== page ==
Monday, October 14, 2013

The Journey

“Like The Sopranos, Mad Men, and other cable series that have defined the new golden age of TV drama, Breaking Bad distinguished itself with a large, grand arc of moral complexity and a protagonist inside of whom a man and a monster were at war… We didn’t stick with Walter White and Don Draper and Tony Soprano  because they were guys who in real life we wouldn’t want to spend five minutes with; we were in it for their struggle.”

-- Mark Harris, Entertainment Weekly.

Is he right? Do we stick with these guys because we’re involved in their struggle? Are we hoping that the man defeats the monster? Or do we just get vicarious thrills out of watching the monster? (now that I think about it, when was the last time the man defeated the monster?)

One of my Facebook friends asked this the other day, “Am I a knuckle-dragging savage if I think that Breaking Bad just tells a story, not weaves commentaries on present-day America? Or are all these weighty social issues what make it a great show?”

I think we’re all pretty quick to say that it just has to be a good story. In fact, I think most of us will say anything that tries to be more than a good story is likely going to fail at being a story. But maybe in trying to avoid “weighty social issues,” we do as much of a disservice to the story as if we spend too much time on those issues.

Maybe I’m thinking about this stuff because as I drove back and forth to Albany on the I-90 a few weeks ago I passed a lot of small towns in upstate New York and I couldn’t help but wonder; is that Bedford Falls or is it Potterville?

Because what would It’s a Wonderful Life be if the monster won?


Dana King said...

I can only comment on THE SOPRANOS. (The Beloved Spouse and I have allowed the rest of you to vet BREAKING BAD for us and will begin watching it soon. Thank you.) I never saw Tony as having much of a struggle. He was what he was, a sociopath, who had good qualities (he loved his children, and was loyal to his friends/crew). The struggle that interested me most was the struggle inside me, watching Tony's responses to things, thinking how much easier life would be if some of those solutions were open to me. How many of us have fantasized about the justice due a child molester; Tony was actually able to do something about it. That what he did came short of what he might have liked to do showed, to me, more of a confidence in own power than an internal struggle. I found myself thinking along with Tony as Tony. I remember thinking halfway trough Season 2, regarding Richie Aprile: Tony's going to have to kill this guy."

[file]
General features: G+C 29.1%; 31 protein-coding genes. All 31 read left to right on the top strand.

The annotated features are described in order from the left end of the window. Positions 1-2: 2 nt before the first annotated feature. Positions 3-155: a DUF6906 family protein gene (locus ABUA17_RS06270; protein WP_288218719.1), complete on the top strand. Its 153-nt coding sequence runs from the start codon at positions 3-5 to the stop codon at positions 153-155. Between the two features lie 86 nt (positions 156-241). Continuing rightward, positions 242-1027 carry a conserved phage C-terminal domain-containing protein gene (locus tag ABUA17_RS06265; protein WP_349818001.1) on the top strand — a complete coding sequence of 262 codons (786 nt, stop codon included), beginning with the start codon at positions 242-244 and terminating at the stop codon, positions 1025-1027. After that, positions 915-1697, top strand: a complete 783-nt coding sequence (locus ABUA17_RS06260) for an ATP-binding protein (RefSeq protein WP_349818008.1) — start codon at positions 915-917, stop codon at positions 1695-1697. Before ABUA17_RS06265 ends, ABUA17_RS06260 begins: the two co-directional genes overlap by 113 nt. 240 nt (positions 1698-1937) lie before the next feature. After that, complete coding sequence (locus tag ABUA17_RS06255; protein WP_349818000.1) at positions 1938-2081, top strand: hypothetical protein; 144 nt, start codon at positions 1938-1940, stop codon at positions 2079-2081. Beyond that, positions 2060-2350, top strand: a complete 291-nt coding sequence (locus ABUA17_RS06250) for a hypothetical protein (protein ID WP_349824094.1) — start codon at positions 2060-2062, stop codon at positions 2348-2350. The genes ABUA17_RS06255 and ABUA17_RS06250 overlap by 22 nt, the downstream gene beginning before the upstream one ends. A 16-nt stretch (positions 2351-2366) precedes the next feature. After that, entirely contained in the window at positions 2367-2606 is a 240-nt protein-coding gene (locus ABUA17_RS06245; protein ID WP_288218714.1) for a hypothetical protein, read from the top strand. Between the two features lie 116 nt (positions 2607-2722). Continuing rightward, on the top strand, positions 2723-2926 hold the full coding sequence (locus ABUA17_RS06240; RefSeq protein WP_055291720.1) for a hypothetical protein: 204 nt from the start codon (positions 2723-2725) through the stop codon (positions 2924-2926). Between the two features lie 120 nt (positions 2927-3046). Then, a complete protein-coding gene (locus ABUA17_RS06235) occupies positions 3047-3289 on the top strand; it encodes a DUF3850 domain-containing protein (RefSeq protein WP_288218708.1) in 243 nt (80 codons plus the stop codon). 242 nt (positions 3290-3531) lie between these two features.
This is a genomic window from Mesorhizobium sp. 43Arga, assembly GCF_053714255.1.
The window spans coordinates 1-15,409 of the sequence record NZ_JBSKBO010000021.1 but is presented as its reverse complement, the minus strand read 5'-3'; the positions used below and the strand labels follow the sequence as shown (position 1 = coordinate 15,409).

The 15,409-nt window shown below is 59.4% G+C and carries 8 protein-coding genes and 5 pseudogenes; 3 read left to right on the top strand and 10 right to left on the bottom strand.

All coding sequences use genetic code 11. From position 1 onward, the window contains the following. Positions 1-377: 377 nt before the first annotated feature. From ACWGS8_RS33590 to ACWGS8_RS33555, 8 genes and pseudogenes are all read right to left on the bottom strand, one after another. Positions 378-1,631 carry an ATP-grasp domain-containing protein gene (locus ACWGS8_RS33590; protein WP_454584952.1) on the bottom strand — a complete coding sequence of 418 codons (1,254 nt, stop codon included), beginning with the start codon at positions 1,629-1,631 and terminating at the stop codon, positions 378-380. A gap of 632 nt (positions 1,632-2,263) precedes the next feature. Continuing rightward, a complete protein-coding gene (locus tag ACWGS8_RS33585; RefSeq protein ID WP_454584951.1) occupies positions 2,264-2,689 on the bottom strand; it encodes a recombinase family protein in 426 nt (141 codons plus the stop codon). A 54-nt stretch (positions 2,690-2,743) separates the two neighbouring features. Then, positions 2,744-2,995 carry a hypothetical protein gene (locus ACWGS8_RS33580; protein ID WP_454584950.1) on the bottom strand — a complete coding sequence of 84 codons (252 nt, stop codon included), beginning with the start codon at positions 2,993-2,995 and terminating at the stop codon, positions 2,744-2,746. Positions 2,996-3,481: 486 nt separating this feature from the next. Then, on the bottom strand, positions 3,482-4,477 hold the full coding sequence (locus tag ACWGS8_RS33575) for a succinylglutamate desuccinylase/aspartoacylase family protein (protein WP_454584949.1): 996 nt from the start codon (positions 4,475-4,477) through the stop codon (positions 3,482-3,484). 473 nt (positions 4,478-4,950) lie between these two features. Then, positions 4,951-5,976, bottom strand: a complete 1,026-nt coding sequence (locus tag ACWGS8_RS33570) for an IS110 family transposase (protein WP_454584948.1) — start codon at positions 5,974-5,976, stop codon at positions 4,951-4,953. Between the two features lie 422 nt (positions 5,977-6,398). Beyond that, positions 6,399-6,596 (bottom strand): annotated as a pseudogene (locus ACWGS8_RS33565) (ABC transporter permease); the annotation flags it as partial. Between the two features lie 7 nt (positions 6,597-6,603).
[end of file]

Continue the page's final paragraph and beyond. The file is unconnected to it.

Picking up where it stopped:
We watched a handful of episodes of MAD MEN; couldn't get into it. As far as I got, Don Draper was just an asshole, largely because, whatever struggles he had, the stakes were trivial compared to Tony Soprano or what I've heard of Walter White.

John McFetridge said...

In some ways the grand arc struggle of Tony and Don Draper are similar, I think - both men live a life they often feel isn't really 'them.' In Don's case, of course, it's literal as 'Don Draper' is a character Dick Whitman created. In Tony's case I always liked the scene after he'd bled the sports store owner dry and then Meadow didn't want the car he'd taken as payment - Tony is outraged because he's a "businessman" who takes care of his family and the sports store owner is a drunk and gambler and yet he's the one who gets 'respect' in the community.

Meth is just evil.

Shaun Ryan said...
This comment has been removed by the author.
Shaun Ryan said...

I think people are overlooking the fact that addressing weighty issues, whether social or human, external or internal, is what makes for a good story; these are the things that create the strongest, most griping conflicts, and story, as we all know, is conflict.

Leaving the crime genre for a moment I'll go all epic on you: The backbone of The Lord of the Rings, a tale most will agree is a great story, is the very social issue of little people standing up to and overcoming not only a power infinitely greater than them, but the automatic tendency of the larger world to dismiss them as insignificant.

Tom Piccirilli's work revolves around identity, a fact he's acknowledged more than once; what weightier social issue is there than that?

The two are inseparable, in my opinion; tales people think of as "just a good story" stand upon a more subtle soapbox, is all.